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Epistemic Desert and the Value of Knowledge


Abstract: Whenever a subject knows a proposition, they have a true belief but are also worthy of that true belief. In this way, knowledge entails epistemic desert. The concept of epistemic desert allows for a simple and elegant solution to the value problem in epistemology. Knowledge is more valuable than mere true belief because (i) it is good to deserve a true belief and (ii) it is good to have a true belief and deserve to have that true belief. There are several significant advantages of this proposal. (1) It allows us to explain the value of knowledge by classifying knowledge as particular kind of valuable phenomena: deserved success. (2) It identifies a distinctive non-derivative epistemic final value that is associated with justification: the desert of true belief. (3) It identifies a consolidating epistemic value. (4) It is consistent with the view that true belief is the fundamental epistemic value.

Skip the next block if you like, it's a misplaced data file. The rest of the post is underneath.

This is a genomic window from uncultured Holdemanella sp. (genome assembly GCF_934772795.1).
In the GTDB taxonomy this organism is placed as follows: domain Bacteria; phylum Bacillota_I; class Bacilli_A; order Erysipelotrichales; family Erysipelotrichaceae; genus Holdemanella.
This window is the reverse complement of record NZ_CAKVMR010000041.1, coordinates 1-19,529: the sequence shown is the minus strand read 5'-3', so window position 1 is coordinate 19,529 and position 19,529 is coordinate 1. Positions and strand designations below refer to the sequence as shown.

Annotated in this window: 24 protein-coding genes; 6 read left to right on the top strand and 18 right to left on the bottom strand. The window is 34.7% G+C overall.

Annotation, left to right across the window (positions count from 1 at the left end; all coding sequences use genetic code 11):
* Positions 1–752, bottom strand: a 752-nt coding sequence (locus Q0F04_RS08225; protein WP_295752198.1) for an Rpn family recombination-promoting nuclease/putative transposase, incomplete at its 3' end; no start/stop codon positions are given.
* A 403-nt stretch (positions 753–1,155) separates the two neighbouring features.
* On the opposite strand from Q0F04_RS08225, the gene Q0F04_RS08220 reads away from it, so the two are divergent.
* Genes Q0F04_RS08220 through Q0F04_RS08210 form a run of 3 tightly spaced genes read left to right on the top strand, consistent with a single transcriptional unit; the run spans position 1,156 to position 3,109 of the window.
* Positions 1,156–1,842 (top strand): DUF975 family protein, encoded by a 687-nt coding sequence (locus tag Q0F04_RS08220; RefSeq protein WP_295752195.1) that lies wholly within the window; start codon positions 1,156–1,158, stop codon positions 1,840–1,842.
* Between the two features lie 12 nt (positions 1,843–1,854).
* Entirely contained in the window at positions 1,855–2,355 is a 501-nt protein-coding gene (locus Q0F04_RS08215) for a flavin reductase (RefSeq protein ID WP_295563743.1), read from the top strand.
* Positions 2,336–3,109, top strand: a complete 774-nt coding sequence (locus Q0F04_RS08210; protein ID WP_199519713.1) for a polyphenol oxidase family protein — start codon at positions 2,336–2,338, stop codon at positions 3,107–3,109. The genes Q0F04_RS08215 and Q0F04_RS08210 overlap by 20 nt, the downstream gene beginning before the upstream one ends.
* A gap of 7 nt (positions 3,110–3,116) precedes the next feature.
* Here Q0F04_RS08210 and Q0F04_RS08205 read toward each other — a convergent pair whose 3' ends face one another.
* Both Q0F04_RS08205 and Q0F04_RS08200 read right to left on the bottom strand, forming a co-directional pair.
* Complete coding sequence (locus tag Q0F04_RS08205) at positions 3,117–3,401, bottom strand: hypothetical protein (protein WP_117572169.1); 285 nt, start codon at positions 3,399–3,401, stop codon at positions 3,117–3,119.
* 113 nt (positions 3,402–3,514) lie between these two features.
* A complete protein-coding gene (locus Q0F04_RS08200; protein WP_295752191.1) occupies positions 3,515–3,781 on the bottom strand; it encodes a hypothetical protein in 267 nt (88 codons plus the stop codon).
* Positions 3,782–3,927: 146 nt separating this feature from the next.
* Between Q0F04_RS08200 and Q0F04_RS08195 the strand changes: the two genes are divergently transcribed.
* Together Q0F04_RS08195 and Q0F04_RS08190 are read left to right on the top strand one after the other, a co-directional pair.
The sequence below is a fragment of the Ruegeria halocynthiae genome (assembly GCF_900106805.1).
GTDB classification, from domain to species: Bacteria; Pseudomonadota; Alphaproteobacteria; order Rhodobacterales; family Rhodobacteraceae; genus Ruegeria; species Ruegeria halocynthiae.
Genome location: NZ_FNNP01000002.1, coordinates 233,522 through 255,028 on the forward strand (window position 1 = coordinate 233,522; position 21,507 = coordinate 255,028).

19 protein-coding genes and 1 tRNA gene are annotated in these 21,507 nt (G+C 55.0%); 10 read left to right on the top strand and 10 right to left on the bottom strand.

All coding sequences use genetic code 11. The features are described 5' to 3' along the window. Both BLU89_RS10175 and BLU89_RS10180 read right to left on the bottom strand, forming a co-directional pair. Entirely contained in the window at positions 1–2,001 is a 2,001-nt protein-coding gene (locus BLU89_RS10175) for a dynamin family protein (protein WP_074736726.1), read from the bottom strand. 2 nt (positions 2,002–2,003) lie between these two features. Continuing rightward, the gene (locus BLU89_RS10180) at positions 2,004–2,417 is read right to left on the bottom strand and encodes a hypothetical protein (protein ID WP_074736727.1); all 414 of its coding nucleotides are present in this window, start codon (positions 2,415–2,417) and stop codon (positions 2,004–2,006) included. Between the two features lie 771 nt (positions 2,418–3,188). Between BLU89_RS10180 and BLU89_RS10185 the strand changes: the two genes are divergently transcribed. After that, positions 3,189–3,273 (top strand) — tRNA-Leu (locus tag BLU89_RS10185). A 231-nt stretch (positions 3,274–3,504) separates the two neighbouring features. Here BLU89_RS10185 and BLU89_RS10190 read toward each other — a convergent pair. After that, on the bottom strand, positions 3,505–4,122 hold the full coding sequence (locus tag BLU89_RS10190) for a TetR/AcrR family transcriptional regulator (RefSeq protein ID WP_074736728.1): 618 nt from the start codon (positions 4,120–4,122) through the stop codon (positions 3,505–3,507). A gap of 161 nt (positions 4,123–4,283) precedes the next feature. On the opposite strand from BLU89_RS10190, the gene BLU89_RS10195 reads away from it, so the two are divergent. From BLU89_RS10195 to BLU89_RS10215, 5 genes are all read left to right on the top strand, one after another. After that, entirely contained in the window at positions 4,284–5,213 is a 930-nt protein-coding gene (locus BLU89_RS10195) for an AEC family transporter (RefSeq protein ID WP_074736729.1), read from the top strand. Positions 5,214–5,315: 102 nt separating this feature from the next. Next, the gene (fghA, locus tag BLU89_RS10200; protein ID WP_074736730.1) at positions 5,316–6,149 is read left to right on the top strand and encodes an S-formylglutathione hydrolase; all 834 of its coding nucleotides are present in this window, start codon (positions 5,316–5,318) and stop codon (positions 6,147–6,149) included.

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Jerry Steinhofer,
Aug 26, 2009, 10:08 AM
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